RALP 7/13/17 Dr. Gonzaglo @ Univ of Miami
    G3+4 Confirmed, Organ confined
    pT2c pNO pMn/a Grade 2
    PSA 0.32 to .54 over 3 months
    DCFPyl PET & ercMRI Scans - 11/17
    A one inch tumor remains in prostate bed = failed surgery
    All met scans clear
    SRT, 2ADT, IMGT 70.2 Gys @1.8 per, completed 5/18
    PSA <.006 9/18, .054 11/18, .070 12/18, .067 2/19
    We'll see....what is not known dwarfs what is thought to be fact

  3. #3
    (See my next post below)
    Last edited by DjinTonic; 01-15-2019 at 09:08 PM.

  4. #4
    Quote Originally Posted by DjinTonic View Post
    I changed the url in the article link above so folks can see the full text, but I get it only on my PC and not on my tablet.
    Hi Dj! I still get "linked" to the image of Page 1 of the paper. I tried to download the full PDF but this requires an ASTRO membership.

    I am particularly interested in (red): "Post-op RT in Localized Prostate Cancer: When, How Much, and How Fast?"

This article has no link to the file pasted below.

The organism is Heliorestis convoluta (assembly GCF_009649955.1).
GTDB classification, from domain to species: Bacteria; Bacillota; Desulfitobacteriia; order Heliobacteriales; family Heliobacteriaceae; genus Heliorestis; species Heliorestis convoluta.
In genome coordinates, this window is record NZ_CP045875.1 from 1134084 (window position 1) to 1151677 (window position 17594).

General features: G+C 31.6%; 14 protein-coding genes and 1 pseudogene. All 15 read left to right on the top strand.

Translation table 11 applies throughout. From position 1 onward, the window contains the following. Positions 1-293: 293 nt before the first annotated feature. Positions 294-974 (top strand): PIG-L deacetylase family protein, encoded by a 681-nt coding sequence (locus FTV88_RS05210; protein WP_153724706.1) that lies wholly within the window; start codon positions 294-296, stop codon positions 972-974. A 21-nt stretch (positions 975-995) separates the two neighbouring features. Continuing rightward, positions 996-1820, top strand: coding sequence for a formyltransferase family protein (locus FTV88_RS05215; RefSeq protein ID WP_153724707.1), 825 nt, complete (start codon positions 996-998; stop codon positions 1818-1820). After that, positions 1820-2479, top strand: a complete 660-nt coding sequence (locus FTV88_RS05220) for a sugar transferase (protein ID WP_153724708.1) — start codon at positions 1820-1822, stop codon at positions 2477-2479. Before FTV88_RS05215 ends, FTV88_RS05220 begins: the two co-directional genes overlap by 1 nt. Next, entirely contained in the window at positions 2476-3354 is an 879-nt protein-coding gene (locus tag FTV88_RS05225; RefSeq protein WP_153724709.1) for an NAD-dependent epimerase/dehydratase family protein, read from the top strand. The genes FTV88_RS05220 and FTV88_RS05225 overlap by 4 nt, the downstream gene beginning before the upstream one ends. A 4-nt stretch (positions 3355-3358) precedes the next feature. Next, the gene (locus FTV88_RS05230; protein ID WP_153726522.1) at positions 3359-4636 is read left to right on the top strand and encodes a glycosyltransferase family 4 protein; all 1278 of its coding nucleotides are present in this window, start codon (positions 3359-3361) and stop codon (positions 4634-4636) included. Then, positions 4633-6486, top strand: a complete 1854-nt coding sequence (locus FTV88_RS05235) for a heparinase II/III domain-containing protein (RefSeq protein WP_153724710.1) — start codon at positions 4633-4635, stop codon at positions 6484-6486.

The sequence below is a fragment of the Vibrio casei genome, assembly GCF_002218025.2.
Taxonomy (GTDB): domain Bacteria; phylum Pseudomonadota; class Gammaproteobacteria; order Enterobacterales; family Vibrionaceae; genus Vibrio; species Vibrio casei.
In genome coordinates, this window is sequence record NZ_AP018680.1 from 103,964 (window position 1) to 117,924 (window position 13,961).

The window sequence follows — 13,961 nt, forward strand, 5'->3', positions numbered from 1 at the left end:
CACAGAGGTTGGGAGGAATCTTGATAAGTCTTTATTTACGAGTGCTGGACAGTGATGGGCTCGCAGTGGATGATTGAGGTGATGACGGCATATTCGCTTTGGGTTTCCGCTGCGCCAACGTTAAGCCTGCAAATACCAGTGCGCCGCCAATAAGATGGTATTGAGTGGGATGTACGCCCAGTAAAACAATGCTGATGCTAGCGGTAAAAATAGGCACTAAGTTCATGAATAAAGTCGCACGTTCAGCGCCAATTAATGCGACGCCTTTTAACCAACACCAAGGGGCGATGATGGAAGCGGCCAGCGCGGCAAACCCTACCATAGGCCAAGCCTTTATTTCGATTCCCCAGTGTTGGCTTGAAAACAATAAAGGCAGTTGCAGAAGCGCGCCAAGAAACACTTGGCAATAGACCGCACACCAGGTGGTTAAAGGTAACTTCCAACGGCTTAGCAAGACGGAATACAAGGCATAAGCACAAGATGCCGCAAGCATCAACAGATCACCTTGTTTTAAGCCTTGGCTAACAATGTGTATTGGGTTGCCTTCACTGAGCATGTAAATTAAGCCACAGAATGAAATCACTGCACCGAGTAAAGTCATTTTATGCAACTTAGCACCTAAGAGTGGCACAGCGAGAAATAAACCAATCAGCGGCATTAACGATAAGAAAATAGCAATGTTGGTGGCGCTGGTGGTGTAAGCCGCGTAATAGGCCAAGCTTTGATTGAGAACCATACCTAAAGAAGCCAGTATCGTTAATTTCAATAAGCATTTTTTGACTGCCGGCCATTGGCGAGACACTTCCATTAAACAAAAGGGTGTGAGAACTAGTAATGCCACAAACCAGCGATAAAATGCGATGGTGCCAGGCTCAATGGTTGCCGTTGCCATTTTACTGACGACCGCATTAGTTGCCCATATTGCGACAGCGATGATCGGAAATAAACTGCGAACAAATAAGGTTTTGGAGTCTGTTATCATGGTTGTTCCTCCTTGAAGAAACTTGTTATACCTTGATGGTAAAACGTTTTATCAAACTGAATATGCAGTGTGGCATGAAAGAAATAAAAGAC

Let us know!

    TY!

    MF

  5. #5
    Quote Originally Posted by Michael F View Post
    Hi Dj! I still get "linked" to the image of Page 1 of the paper. I tried to download the full PDF but this requires an ASTRO membership.

    I am particularly interested in (red): "Post-op RT in Localized Prostate Cancer: When, How Much, and How Fast?"

    Let us know!

    TY!

    MF
    This is an introduction to summaries of four separate studies, each commented, followed by 31 references. Unfortunately only the introduction is free.


    Hwang et al. Comparison between adjuvant and early salvage postprostatectomy radiotherapy for prostate cancer with adverse pathological features. JAMA Oncol 2018.

    Ghadjar et al. Impact of dose intensified salvage radiation therapy on urinary continence recovery after radical prostatectomy: Results of the randomized trial SAKK 09/10. Radiother Oncol 2018.